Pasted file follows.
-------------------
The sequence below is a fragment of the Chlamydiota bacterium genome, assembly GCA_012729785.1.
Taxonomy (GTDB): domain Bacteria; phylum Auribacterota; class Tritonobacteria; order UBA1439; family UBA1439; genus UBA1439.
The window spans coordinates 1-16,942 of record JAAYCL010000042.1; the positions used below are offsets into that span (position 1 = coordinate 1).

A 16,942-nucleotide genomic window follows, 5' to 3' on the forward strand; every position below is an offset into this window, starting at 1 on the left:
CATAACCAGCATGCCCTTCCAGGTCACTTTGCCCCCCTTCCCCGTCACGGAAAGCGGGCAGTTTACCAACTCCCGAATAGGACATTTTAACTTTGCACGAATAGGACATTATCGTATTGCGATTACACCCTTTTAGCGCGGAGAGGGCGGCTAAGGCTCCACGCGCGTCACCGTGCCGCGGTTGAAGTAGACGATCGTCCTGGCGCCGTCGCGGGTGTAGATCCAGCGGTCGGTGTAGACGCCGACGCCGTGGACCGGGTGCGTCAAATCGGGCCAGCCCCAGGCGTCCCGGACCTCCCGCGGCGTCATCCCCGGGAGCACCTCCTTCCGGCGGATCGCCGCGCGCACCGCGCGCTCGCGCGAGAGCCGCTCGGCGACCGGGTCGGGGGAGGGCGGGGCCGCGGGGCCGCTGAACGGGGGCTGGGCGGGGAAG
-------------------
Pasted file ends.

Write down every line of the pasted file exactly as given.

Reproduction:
The sequence below is a fragment of the Chlamydiota bacterium genome, assembly GCA_012729785.1.
Taxonomy (GTDB): domain Bacteria; phylum Auribacterota; class Tritonobacteria; order UBA1439; family UBA1439; genus UBA1439.
The window spans coordinates 1-16,942 of record JAAYCL010000042.1; the positions used below are offsets into that span (position 1 = coordinate 1).

A 16,942-nucleotide genomic window follows, 5' to 3' on the forward strand; every position below is an offset into this window, starting at 1 on the left:
CATAACCAGCATGCCCTTCCAGGTCACTTTGCCCCCCTTCCCCGTCACGGAAAGCGGGCAGTTTACCAACTCCCGAATAGGACATTTTAACTTTGCACGAATAGGACATTATCGTATTGCGATTACACCCTTTTAGCGCGGAGAGGGCGGCTAAGGCTCCACGCGCGTCACCGTGCCGCGGTTGAAGTAGACGATCGTCCTGGCGCCGTCGCGGGTGTAGATCCAGCGGTCGGTGTAGACGCCGACGCCGTGGACCGGGTGCGTCAAATCGGGCCAGCCCCAGGCGTCCCGGACCTCCCGCGGCGTCATCCCCGGGAGCACCTCCTTCCGGCGGATCGCCGCGCGCACCGCGCGCTCGCGCGAGAGCCGCTCGGCGACCGGGTCGGGGGAGGGCGGGGCCGCGGGGCCGCTGAACGGGGGCTGGGCGGGGAAG